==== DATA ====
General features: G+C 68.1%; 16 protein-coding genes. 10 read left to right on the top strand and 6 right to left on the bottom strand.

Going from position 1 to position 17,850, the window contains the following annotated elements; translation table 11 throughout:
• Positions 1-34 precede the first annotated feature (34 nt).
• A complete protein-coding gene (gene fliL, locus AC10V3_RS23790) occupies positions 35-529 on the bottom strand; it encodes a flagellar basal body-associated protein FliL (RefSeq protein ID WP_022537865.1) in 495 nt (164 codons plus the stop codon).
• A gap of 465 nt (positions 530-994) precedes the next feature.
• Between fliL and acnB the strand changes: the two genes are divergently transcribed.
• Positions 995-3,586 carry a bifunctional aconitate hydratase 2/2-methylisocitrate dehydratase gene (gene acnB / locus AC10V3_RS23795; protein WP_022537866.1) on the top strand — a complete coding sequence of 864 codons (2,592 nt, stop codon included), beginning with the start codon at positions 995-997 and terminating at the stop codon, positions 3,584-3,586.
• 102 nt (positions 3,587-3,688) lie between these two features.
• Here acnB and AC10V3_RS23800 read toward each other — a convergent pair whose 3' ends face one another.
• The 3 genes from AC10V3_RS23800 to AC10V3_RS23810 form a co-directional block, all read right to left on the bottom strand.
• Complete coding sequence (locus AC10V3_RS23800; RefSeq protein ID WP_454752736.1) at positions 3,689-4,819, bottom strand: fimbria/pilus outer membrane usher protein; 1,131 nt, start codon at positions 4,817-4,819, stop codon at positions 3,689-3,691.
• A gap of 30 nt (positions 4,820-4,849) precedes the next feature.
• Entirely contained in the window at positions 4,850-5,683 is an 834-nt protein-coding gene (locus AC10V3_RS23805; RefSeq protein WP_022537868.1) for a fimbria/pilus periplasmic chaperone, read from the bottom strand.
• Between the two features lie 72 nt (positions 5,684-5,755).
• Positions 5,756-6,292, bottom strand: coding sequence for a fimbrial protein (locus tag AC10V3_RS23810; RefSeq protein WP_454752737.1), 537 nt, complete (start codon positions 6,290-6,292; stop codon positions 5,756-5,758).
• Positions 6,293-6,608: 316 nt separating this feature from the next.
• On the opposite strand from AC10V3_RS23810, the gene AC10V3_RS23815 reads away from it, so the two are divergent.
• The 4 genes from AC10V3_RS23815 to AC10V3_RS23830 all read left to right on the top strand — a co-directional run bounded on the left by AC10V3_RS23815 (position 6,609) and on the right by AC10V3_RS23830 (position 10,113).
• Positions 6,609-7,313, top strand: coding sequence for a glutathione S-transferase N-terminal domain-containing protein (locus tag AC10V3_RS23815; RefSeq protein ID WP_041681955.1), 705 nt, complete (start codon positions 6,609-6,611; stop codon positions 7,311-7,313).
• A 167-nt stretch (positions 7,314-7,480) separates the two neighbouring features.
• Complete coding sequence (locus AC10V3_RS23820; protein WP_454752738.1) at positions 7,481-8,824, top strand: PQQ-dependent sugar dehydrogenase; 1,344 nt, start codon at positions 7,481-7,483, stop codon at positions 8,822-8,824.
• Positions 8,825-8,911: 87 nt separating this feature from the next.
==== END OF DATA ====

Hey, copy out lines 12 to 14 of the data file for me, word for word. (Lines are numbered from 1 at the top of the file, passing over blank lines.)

• A gap of 30 nt (positions 4,820-4,849) precedes the next feature.
• Entirely contained in the window at positions 4,850-5,683 is an 834-nt protein-coding gene (locus AC10V3_RS23805; RefSeq protein WP_022537868.1) for a fimbria/pilus periplasmic chaperone, read from the bottom strand.
• Between the two features lie 72 nt (positions 5,684-5,755).